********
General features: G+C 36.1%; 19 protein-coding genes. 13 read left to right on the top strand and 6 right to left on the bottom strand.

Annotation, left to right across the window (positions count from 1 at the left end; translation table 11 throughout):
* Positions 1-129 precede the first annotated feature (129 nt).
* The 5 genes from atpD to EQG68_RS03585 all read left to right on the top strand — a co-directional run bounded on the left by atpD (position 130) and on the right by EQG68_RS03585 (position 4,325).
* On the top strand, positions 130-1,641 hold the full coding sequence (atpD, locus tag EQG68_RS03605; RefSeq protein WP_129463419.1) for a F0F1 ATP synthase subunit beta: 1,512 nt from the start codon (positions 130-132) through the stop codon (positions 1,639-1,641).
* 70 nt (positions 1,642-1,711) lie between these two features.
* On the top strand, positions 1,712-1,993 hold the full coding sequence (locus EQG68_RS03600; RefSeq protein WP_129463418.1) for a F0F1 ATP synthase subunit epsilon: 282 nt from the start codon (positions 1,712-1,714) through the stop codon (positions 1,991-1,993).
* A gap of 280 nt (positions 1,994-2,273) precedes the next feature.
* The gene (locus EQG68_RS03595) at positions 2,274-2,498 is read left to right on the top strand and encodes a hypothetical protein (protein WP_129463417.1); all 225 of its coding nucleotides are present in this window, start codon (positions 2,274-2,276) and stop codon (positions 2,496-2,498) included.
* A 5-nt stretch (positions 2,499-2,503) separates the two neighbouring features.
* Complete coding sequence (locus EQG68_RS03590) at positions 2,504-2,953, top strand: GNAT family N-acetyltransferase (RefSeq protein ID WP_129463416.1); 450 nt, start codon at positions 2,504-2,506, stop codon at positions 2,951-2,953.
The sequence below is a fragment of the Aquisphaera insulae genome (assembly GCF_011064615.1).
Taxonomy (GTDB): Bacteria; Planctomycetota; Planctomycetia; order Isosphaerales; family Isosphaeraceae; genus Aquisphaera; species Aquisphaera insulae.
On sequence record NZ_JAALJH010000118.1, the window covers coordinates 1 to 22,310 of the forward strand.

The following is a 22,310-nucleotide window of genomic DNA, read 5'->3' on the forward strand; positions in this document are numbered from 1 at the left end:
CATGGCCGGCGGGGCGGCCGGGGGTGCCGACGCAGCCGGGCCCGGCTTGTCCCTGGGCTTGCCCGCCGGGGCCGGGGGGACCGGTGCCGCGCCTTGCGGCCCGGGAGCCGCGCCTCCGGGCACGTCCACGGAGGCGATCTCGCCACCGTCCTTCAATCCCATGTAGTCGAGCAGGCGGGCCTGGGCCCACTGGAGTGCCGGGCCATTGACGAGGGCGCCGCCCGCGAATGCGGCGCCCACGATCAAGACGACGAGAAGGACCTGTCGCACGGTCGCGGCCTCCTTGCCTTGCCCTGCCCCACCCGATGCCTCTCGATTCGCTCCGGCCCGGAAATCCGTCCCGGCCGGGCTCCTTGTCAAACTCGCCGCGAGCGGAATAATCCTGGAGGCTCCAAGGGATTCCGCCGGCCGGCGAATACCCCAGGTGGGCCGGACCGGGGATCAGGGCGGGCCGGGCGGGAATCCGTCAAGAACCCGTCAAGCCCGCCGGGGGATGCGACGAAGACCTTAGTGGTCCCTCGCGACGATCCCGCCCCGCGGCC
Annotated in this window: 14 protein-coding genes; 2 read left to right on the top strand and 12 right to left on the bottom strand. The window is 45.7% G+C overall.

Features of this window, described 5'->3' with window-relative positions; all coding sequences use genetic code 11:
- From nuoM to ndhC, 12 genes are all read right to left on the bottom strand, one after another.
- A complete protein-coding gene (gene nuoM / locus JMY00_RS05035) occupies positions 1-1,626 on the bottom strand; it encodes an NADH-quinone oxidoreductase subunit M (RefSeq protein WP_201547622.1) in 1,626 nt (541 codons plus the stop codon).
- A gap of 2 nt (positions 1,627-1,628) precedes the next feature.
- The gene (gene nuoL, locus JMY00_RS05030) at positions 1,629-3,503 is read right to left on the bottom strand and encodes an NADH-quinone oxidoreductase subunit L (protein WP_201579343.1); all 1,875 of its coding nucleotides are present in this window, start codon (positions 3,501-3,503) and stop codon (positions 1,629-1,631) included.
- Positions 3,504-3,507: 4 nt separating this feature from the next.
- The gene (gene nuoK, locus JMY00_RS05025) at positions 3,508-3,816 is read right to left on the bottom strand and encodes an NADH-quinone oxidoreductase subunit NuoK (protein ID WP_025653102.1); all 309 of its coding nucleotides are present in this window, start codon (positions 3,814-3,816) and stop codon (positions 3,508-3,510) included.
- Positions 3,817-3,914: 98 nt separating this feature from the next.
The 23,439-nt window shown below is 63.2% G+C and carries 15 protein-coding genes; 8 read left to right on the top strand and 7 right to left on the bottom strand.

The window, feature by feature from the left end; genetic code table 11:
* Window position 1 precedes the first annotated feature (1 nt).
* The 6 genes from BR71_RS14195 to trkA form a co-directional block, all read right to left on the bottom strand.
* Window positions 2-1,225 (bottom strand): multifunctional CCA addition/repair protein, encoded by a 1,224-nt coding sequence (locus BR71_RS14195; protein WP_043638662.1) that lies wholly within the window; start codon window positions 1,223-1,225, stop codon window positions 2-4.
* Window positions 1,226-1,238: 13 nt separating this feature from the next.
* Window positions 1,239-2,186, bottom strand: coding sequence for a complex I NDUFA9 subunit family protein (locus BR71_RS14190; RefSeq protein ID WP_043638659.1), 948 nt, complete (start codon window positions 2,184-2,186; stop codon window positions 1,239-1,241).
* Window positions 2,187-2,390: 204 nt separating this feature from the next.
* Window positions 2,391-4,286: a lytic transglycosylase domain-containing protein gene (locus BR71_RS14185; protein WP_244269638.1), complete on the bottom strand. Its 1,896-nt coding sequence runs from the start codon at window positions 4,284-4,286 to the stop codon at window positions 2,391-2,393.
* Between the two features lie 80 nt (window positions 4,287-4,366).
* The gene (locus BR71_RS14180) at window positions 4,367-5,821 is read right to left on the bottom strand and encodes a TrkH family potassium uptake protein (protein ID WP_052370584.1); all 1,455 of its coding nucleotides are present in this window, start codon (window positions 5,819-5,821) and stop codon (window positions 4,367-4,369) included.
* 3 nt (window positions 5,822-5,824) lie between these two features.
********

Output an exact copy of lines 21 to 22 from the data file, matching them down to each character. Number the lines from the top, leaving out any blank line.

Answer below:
- A gap of 2 nt (positions 1,627-1,628) precedes the next feature.
- The gene (gene nuoL, locus JMY00_RS05030) at positions 1,629-3,503 is read right to left on the bottom strand and encodes an NADH-quinone oxidoreductase subunit L (protein WP_201579343.1); all 1,875 of its coding nucleotides are present in this window, start codon (positions 3,501-3,503) and stop codon (positions 1,629-1,631) included.